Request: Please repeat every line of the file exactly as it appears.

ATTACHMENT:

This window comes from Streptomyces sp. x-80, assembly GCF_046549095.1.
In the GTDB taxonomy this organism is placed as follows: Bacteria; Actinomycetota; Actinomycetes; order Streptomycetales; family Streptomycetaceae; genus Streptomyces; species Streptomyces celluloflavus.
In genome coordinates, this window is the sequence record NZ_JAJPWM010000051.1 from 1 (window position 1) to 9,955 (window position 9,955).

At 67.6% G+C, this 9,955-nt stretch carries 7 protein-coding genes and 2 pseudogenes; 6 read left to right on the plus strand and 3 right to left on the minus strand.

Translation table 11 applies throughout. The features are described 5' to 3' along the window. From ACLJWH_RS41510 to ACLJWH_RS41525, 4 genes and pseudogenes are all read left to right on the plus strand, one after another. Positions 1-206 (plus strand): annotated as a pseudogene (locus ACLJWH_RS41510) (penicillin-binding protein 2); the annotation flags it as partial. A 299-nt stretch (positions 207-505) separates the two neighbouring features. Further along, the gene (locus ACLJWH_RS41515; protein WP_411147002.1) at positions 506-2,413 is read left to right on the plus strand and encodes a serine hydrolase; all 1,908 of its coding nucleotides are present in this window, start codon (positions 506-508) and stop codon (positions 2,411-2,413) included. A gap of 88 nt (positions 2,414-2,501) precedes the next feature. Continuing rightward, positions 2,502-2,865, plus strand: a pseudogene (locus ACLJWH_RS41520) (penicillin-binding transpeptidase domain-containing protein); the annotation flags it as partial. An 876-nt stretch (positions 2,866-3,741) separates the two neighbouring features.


This window comes from Streptomyces sp. x-80, assembly GCF_046549095.1.
In the GTDB taxonomy this organism is placed as follows: Bacteria; Actinomycetota; Actinomycetes; order Streptomycetales; family Streptomycetaceae; genus Streptomyces; species Streptomyces celluloflavus.
In genome coordinates, this window is the sequence record NZ_JAJPWM010000051.1 from 1 (window position 1) to 9,955 (window position 9,955).

At 67.6% G+C, this 9,955-nt stretch carries 7 protein-coding genes and 2 pseudogenes; 6 read left to right on the plus strand and 3 right to left on the minus strand.

Translation table 11 applies throughout. The features are described 5' to 3' along the window. From ACLJWH_RS41510 to ACLJWH_RS41525, 4 genes and pseudogenes are all read left to right on the plus strand, one after another. Positions 1-206 (plus strand): annotated as a pseudogene (locus ACLJWH_RS41510) (penicillin-binding protein 2); the annotation flags it as partial. A 299-nt stretch (positions 207-505) separates the two neighbouring features. Further along, the gene (locus ACLJWH_RS41515; protein WP_411147002.1) at positions 506-2,413 is read left to right on the plus strand and encodes a serine hydrolase; all 1,908 of its coding nucleotides are present in this window, start codon (positions 506-508) and stop codon (positions 2,411-2,413) included. A gap of 88 nt (positions 2,414-2,501) precedes the next feature. Continuing rightward, positions 2,502-2,865, plus strand: a pseudogene (locus ACLJWH_RS41520) (penicillin-binding transpeptidase domain-containing protein); the annotation flags it as partial. An 876-nt stretch (positions 2,866-3,741) separates the two neighbouring features.